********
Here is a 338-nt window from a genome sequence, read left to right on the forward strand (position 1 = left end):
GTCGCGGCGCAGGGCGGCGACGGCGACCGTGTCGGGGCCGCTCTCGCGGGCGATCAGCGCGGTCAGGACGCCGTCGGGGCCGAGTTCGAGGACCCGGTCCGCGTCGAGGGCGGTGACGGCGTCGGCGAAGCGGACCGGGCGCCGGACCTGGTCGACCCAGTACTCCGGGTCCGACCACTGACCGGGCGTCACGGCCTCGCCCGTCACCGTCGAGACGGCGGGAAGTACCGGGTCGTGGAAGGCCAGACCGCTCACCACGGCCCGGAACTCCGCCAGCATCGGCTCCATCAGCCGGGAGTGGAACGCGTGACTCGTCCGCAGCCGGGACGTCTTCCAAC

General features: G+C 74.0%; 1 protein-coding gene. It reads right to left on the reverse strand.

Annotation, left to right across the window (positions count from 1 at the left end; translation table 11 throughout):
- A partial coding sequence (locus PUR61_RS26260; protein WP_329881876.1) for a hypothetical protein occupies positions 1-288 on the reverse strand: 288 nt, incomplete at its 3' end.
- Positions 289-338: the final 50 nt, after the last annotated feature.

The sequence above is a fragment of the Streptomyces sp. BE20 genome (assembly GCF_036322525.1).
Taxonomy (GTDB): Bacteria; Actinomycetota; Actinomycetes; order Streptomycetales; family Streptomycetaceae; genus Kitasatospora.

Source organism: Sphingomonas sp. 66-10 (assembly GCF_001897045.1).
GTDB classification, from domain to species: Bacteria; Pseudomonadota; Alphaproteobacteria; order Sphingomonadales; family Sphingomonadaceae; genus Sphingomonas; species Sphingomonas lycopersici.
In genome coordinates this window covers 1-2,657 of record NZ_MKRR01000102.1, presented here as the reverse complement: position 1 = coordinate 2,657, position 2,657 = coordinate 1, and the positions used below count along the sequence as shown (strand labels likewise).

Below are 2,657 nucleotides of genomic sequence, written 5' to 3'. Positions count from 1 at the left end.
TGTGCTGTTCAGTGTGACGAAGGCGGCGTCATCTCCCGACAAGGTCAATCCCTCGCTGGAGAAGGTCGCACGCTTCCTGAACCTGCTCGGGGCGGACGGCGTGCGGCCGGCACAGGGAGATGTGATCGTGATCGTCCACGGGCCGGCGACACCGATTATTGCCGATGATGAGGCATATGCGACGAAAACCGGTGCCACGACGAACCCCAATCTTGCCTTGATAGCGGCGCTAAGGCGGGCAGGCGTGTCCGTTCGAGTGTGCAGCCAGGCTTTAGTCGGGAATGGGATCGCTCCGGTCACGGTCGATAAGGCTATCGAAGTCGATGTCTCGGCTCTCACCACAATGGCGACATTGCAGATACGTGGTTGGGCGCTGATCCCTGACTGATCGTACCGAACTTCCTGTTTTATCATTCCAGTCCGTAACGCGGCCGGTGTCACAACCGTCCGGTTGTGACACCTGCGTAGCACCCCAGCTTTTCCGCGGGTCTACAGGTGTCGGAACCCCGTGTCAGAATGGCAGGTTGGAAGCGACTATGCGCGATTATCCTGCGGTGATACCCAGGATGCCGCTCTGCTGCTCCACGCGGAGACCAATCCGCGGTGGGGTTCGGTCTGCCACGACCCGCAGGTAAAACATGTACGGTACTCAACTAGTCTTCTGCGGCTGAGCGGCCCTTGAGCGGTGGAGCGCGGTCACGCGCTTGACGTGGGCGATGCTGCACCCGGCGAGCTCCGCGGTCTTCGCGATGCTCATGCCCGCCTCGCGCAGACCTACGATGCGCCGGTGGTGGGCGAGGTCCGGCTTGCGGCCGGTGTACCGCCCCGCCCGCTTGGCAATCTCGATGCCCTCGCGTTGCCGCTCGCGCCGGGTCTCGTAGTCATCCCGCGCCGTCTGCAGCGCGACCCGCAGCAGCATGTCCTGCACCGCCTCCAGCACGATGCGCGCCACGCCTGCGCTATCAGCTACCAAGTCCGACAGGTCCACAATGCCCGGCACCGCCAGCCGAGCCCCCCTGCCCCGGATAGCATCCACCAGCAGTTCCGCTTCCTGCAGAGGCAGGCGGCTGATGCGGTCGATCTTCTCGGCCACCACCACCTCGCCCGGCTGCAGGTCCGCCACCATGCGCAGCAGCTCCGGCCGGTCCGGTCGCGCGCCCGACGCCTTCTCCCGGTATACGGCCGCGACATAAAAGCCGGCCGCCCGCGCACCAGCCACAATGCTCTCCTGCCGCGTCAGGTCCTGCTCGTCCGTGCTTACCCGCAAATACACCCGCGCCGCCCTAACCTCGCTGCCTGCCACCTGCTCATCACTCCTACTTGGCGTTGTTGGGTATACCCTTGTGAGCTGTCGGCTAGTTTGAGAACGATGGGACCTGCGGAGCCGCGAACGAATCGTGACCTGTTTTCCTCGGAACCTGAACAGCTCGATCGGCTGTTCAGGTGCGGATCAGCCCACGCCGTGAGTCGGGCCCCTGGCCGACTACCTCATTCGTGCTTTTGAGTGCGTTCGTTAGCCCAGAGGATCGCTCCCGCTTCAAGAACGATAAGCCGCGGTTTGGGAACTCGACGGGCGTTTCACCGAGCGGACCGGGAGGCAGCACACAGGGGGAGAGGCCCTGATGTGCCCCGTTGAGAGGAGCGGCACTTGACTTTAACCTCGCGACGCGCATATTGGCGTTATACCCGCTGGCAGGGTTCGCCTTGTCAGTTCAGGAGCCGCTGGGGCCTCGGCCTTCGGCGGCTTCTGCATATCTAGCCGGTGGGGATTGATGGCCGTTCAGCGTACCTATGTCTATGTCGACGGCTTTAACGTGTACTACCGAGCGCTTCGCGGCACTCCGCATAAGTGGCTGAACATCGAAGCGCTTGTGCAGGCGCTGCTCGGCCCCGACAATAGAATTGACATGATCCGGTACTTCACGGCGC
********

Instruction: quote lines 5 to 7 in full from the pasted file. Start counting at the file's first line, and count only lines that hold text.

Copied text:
- A partial coding sequence (locus PUR61_RS26260; protein WP_329881876.1) for a hypothetical protein occupies positions 1-288 on the reverse strand: 288 nt, incomplete at its 3' end.
- Positions 289-338: the final 50 nt, after the last annotated feature.

The sequence above is a fragment of the Streptomyces sp. BE20 genome (assembly GCF_036322525.1).